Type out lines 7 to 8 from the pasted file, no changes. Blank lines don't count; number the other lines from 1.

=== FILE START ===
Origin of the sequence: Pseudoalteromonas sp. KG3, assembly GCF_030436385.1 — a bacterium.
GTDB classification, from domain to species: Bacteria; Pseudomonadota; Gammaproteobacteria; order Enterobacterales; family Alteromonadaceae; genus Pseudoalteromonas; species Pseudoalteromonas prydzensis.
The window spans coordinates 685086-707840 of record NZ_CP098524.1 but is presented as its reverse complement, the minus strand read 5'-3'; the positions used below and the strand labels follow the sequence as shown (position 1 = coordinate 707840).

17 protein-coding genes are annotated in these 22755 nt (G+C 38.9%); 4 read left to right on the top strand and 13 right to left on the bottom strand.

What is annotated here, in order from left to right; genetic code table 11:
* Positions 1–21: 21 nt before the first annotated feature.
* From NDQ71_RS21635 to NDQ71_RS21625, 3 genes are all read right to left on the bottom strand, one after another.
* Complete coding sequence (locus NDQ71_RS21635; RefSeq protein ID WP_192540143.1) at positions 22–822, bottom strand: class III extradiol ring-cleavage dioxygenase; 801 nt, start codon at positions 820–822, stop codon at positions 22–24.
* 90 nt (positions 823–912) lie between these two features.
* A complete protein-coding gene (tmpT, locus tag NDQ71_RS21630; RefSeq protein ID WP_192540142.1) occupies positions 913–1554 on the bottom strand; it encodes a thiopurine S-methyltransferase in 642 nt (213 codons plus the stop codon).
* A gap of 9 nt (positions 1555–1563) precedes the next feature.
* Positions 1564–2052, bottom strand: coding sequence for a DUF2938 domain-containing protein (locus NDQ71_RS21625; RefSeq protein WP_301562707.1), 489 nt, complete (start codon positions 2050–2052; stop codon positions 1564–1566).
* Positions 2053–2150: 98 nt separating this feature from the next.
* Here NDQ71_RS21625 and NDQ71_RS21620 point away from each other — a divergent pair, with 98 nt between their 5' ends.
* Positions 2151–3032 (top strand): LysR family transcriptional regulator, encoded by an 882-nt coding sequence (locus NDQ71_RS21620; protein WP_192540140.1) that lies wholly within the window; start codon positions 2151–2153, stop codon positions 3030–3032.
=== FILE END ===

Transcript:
* From NDQ71_RS21635 to NDQ71_RS21625, 3 genes are all read right to left on the bottom strand, one after another.
* Complete coding sequence (locus NDQ71_RS21635; RefSeq protein ID WP_192540143.1) at positions 22–822, bottom strand: class III extradiol ring-cleavage dioxygenase; 801 nt, start codon at positions 820–822, stop codon at positions 22–24.